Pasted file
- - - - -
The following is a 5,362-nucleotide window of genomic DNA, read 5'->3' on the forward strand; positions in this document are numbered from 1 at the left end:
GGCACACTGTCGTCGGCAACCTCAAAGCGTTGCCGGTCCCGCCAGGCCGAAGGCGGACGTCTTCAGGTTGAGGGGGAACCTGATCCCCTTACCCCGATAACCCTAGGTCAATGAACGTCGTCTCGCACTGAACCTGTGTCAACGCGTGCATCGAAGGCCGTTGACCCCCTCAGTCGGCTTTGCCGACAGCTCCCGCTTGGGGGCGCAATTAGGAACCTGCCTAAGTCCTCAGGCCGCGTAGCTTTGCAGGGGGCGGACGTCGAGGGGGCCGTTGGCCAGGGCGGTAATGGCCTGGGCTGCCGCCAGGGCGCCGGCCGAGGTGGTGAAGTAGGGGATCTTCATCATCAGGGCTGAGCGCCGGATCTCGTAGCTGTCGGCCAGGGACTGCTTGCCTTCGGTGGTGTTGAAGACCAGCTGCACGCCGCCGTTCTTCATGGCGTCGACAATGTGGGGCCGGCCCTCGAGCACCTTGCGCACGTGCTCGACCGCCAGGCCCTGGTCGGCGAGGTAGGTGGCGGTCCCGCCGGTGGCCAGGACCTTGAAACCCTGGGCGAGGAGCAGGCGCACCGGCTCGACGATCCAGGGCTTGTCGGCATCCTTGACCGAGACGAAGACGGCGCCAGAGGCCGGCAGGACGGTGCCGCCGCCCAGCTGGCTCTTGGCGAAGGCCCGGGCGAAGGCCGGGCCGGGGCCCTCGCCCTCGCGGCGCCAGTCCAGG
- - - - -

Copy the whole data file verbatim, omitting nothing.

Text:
The following is a 5,362-nucleotide window of genomic DNA, read 5'->3' on the forward strand; positions in this document are numbered from 1 at the left end:
GGCACACTGTCGTCGGCAACCTCAAAGCGTTGCCGGTCCCGCCAGGCCGAAGGCGGACGTCTTCAGGTTGAGGGGGAACCTGATCCCCTTACCCCGATAACCCTAGGTCAATGAACGTCGTCTCGCACTGAACCTGTGTCAACGCGTGCATCGAAGGCCGTTGACCCCCTCAGTCGGCTTTGCCGACAGCTCCCGCTTGGGGGCGCAATTAGGAACCTGCCTAAGTCCTCAGGCCGCGTAGCTTTGCAGGGGGCGGACGTCGAGGGGGCCGTTGGCCAGGGCGGTAATGGCCTGGGCTGCCGCCAGGGCGCCGGCCGAGGTGGTGAAGTAGGGGATCTTCATCATCAGGGCTGAGCGCCGGATCTCGTAGCTGTCGGCCAGGGACTGCTTGCCTTCGGTGGTGTTGAAGACCAGCTGCACGCCGCCGTTCTTCATGGCGTCGACAATGTGGGGCCGGCCCTCGAGCACCTTGCGCACGTGCTCGACCGCCAGGCCCTGGTCGGCGAGGTAGGTGGCGGTCCCGCCGGTGGCCAGGACCTTGAAACCCTGGGCGAGGAGCAGGCGCACCGGCTCGACGATCCAGGGCTTGTCGGCATCCTTGACCGAGACGAAGACGGCGCCAGAGGCCGGCAGGACGGTGCCGCCGCCCAGCTGGCTCTTGGCGAAGGCCCGGGCGAAGGCCGGGCCGGGGCCCTCGCCCTCGCGGCGCCAGTCCAGG